Story by Seth Lightcap • Photos by Kevin Walker

Shawn Snyder, Indian Cave Corridor, Joshua tree

Slacklining, the art of walking along one-inch wide nylon webbing, is a new school variation of circus style tight-rope walking. Born along chain link fences in Yosemite Valley, the sport of slacklining has become a recreational phenomenon enjoyed worldwide, from the beaches to the highest alpine spires.

A slackline gets its name because although the line is tensioned very tightly between two anchor points, it is not rigidly taut due to the dynamic nature of the nylon webbing. As you walk out on the line the webbing stretches underfoot and hence it feels “slack” compared to a rigid tightrope cable that does not stretch. The squirrelly and seemingly unpredictable movement of the line is what makes slacklining the ultimate balance challenge. Your entire mind, body, and soul are needed just to stay blanaced, let alone walk

the line.

The average slackline is set up between trees or posts at a beach or park and ranges from 15 to 100 feet in length. The tension of the line varies based on your equipment and desire. A tight line is easier to walk, but the rubbery bounce of a slightly looser line can be rewarding. There is always a great deal of energy in the line so getting aggressively bucked off is not uncommon. To avoid injury, most slacklines are set up within a few feet of the ground.

While rope walking has been around for thousands of years, the familiar art of slacklining along a taut length of tubular nylon webbing was invented in the early 1980s by two Yosemite rock climbers, Adam Grosowsky and Jeff Ellington. The pair picked up on the idea after walking along loose chain fences on rainy days in the Valley. Hooked on the challenge, they strung up old climbing webbing between trees around their campsites at Camp 4, the traditional campground for Yosemite climbers for over 40 years. Voila! The slackline was born.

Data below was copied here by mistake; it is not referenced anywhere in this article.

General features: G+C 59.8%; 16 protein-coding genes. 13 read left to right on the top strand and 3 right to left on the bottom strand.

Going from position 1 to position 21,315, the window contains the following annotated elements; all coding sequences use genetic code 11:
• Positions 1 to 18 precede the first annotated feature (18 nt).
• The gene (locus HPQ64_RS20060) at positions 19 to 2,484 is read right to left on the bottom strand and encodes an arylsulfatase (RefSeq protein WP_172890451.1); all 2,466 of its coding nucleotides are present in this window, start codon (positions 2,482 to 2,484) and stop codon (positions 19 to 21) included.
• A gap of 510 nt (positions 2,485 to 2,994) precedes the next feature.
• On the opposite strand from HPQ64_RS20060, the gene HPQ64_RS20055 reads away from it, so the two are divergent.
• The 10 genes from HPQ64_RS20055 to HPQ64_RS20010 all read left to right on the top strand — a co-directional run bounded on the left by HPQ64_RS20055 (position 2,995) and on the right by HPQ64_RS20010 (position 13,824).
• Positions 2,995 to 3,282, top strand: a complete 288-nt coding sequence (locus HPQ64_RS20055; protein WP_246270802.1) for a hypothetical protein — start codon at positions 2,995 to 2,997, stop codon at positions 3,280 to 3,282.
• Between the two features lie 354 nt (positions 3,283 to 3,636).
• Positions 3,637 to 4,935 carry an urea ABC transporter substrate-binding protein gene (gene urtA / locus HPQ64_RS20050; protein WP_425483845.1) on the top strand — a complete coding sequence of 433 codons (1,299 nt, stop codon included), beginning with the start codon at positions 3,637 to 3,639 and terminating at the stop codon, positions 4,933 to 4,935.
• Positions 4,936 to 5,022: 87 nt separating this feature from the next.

In the summer of 1983, Adam and Jeff’s slackline antics started to draw the attention of other Yosemite climbers. Their attempt at walking on a steel cable across the gap between the Valley rim and Lost Arrow Spire, a 2900-foot deep chasm that’s 55 feet across, was especially impressive. Several more climbers began slacklining that summer, but only a select few really developed a passion for it. One of the most inspired was a young climber named Scott Balcom.

Returning to Southern California that fall, Scott and a few friends started practicing religiously and experimented with different types of slacklines. Soon Scott’s skills were dialed and he began focusing on the goal inherited from Adam and Jeff – to walk across the Lost Arrow Spire gap. For practice, Scott’s crew set up a 22-foot slackline underneath a highway that spanned an 80-foot drop. Using doubled lines for added strength, and harnesses and a tether to escape from would-be fatal falls, this “highline” was a first of its kind.

In 1984, Scott returned to Yosemite set on conquering the Lost Arrow chasm. Skilled but unable to escape his fear, the exposure proved too daunting and Scott was unsuccessful. Throughout the next year Scott trained both harder and smarter, focusing on visualization and distance perception. The training paid off and that next summer, in July of 1985, Scott became the first person to walk the gap from Lost Arrow Spire to the Valley rim.